Prevalence and determinants of white coat effect in a large UK hypertension clinic population

Research output: Contribution to journalArticle

Authors

  • O Thomas
  • K E Shipman
  • K Day
  • M Thomas
  • U Martin
  • I Dasgupta

Colleges, School and Institutes

Abstract

White coat hypertension (WCH) is common and termed white coat effect (WCE) in those on treatment for hypertension. The UK guideline suggests that all patients in stage 1 and 2 hypertension, but not stage 3 hypertension, should have ambulatory blood pressure monitoring (ABPM) performed before commencing treatment. The relationship between office blood pressure (BP) and ABPM and the factors that influence the WCE were examined in a large British cohort (n=2056) from 2 hypertension clinics (1998-2011). Data were collected prospectively: the median age was 56 years: 53% were female, 76% Caucasian, 9% African Caribbean, 15% South Asian and 86% taking antihypertensives. Fifty-one percent had WCE and differences between clinic BP and ABPM measurements increased with the stage of hypertension varying from 2/4 (normotensive), 13/10 (stage 1 hypertension), 24/14 (stage 2) and 40/20 mm Hg (stage 3). The degree of difference is greater in this study than described in other populations. A positive correlation was found between clinic systolic and diastolic BP and the WCE (r=0.74 and r=0.56, respectively, P<0.0001). Significant (P<0.05) independent associations of systolic WCE were clinic systolic BP (β=0.707), Caucasian ethnicity (South Asian β=-0.06; African Caribbean β=-0.043), female gender (male β=-0.047), nonsmoking status (smoker β=-0.100) and reduced renal function (estimated glomerular filtration rate β=-0.036). Significant independent associations of diastolic WCH were clinic diastolic BP (β=0.624), age (β=0.207), female gender (male β=-0.104), Caucasian ethnicity (South Asian β=-0.052, African Caribbean β=-0.079) and being a nonsmoker (β=-0.082) or ex-smoker (β=0.046). The results support current UK guidelines but suggest those with stage 3 hypertension would also benefit from ABPM.Journal of Human Hypertension advance online publication, 17 September 2015; doi:10.1038/jhh.2015.95.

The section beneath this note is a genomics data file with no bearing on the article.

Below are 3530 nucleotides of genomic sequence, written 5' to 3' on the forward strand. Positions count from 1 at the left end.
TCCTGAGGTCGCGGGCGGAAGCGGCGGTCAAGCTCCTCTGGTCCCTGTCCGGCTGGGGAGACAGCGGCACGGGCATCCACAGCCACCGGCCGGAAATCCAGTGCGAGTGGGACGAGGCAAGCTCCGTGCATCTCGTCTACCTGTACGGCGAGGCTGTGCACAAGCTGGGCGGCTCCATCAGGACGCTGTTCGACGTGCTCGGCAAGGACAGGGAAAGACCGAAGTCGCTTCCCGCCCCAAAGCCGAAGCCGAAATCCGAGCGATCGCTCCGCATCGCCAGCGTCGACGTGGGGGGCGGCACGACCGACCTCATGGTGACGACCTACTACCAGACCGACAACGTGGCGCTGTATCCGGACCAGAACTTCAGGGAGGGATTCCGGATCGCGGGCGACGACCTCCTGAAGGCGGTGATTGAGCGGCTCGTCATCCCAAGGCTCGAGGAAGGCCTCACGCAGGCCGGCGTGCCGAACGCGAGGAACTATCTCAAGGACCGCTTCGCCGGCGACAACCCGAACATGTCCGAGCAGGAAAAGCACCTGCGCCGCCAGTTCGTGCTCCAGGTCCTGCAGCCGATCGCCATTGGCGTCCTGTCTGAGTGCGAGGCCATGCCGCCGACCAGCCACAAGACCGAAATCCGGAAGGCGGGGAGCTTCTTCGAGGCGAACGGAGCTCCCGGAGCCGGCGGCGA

Details

Original languageEnglish
JournalJournal of Human Hypertension
Publication statusPublished - 17 Sep 2015